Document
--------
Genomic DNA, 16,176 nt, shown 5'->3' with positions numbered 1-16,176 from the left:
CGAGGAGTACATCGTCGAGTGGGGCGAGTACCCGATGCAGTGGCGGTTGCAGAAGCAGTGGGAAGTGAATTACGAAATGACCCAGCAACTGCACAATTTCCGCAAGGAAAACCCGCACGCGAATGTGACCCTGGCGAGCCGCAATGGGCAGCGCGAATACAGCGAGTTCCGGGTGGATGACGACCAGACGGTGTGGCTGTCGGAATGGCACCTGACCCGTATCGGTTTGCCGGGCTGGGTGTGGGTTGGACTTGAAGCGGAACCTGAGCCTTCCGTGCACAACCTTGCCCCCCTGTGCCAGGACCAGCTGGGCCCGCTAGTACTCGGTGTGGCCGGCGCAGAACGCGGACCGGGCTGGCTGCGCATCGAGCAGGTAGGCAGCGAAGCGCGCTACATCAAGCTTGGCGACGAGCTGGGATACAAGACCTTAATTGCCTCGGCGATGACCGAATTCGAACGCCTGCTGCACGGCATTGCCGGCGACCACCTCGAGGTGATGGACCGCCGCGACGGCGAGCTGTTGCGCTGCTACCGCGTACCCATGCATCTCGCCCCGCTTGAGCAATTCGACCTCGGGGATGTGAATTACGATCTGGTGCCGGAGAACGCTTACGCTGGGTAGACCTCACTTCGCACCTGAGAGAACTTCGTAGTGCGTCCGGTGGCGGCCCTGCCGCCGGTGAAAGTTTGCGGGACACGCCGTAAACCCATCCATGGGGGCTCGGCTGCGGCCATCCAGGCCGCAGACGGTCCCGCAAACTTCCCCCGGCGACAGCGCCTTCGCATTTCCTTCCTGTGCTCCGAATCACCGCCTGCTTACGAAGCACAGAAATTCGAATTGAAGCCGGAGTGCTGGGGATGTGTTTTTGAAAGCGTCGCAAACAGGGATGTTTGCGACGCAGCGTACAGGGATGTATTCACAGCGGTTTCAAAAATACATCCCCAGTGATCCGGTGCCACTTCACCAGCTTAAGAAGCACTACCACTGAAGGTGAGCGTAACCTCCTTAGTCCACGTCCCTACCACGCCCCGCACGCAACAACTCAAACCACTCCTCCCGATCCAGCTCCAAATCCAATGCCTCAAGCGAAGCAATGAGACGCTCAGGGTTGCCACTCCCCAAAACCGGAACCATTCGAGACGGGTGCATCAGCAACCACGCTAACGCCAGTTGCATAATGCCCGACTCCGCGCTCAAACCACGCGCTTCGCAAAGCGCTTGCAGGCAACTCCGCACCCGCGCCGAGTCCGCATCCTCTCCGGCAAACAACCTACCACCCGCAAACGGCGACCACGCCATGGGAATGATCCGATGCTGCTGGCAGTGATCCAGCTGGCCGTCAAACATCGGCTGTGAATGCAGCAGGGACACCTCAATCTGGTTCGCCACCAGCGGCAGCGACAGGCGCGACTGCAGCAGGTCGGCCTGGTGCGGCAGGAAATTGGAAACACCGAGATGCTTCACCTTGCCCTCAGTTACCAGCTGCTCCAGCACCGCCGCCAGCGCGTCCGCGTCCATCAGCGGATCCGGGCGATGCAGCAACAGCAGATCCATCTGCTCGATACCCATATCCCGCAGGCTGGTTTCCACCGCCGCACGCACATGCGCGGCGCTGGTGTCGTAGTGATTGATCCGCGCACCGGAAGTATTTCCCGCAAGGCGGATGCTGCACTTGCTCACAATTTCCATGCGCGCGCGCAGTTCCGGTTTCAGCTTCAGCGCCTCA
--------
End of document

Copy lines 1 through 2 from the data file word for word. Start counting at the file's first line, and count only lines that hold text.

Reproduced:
Genomic DNA, 16,176 nt, shown 5'->3' with positions numbered 1-16,176 from the left:
CGAGGAGTACATCGTCGAGTGGGGCGAGTACCCGATGCAGTGGCGGTTGCAGAAGCAGTGGGAAGTGAATTACGAAATGACCCAGCAACTGCACAATTTCCGCAAGGAAAACCCGCACGCGAATGTGACCCTGGCGAGCCGCAATGGGCAGCGCGAATACAGCGAGTTCCGGGTGGATGACGACCAGACGGTGTGGCTGTCGGAATGGCACCTGACCCGTATCGGTTTGCCGGGCTGGGTGTGGGTTGGACTTGAAGCGGAACCTGAGCCTTCCGTGCACAACCTTGCCCCCCTGTGCCAGGACCAGCTGGGCCCGCTAGTACTCGGTGTGGCCGGCGCAGAACGCGGACCGGGCTGGCTGCGCATCGAGCAGGTAGGCAGCGAAGCGCGCTACATCAAGCTTGGCGACGAGCTGGGATACAAGACCTTAATTGCCTCGGCGATGACCGAATTCGAACGCCTGCTGCACGGCATTGCCGGCGACCACCTCGAGGTGATGGACCGCCGCGACGGCGAGCTGTTGCGCTGCTACCGCGTACCCATGCATCTCGCCCCGCTTGAGCAATTCGACCTCGGGGATGTGAATTACGATCTGGTGCCGGAGAACGCTTACGCTGGGTAGACCTCACTTCGCACCTGAGAGAACTTCGTAGTGCGTCCGGTGGCGGCCCTGCCGCCGGTGAAAGTTTGCGGGACACGCCGTAAACCCATCCATGGGGGCTCGGCTGCGGCCATCCAGGCCGCAGACGGTCCCGCAAACTTCCCCCGGCGACAGCGCCTTCGCATTTCCTTCCTGTGCTCCGAATCACCGCCTGCTTACGAAGCACAGAAATTCGAATTGAAGCCGGAGTGCTGGGGATGTGTTTTTGAAAGCGTCGCAAACAGGGATGTTTGCGACGCAGCGTACAGGGATGTATTCACAGCGGTTTCAAAAATACATCCCCAGTGATCCGGTGCCACTTCACCAGCTTAAGAAGCACTACCACTGAAGGTGAGCGTAACCTCCTTAGTCCACGTCCCTACCACGCCCCGCACGCAACAACTCAAACCACTCCTCCCGATCCAGCTCCAAATCCAATGCCTCAAGCGAAGCAATGAGACGCTCAGGGTTGCCACTCCCCAAAACCGGAACCATTCGAGACGGGTGCATCAGCAACCACGCTAACGCCAGTTGCATAATGCCCGACTCCGCGCTCAAACCACGCGCTTCGCAAAGCGCTTGCAGGCAACTCCGCACCCGCGCCGAGTCCGCATCCTCTCCGGCAAACAACCTACCACCCGCAAACGGCGACCACGCCATGGGAATGATCCGATGCTGCTGGCAGTGATCCAGCTGGCCGTCAAACATCGGCTGTGAATGCAGCAGGGACACCTCAATCTGGTTCGCCACCAGCGGCAGCGACAGGCGCGACTGCAGCAGGTCGGCCTGGTGCGGCAGGAAATTGGAAACACCGAGATGCTTCACCTTGCCCTCAGTTACCAGCTGCTCCAGCACCGCCGCCAGCGCGTCCGCGTCCATCAGCGGATCCGGGCGATGCAGCAACAGCAGATCCATCTGCTCGATACCCATATCCCGCAGGCTGGTTTCCACCGCCGCACGCACATGCGCGGCGCTGGTGTCGTAGTGATTGATCCGCGCACCGGAAGTATTTCCCGCAAGGCGGATGCTGCACTTGCTCACAATTTCCATGCGCGCGCGCAGTTCCGGTTTCAGCTTCAGCGCCTCA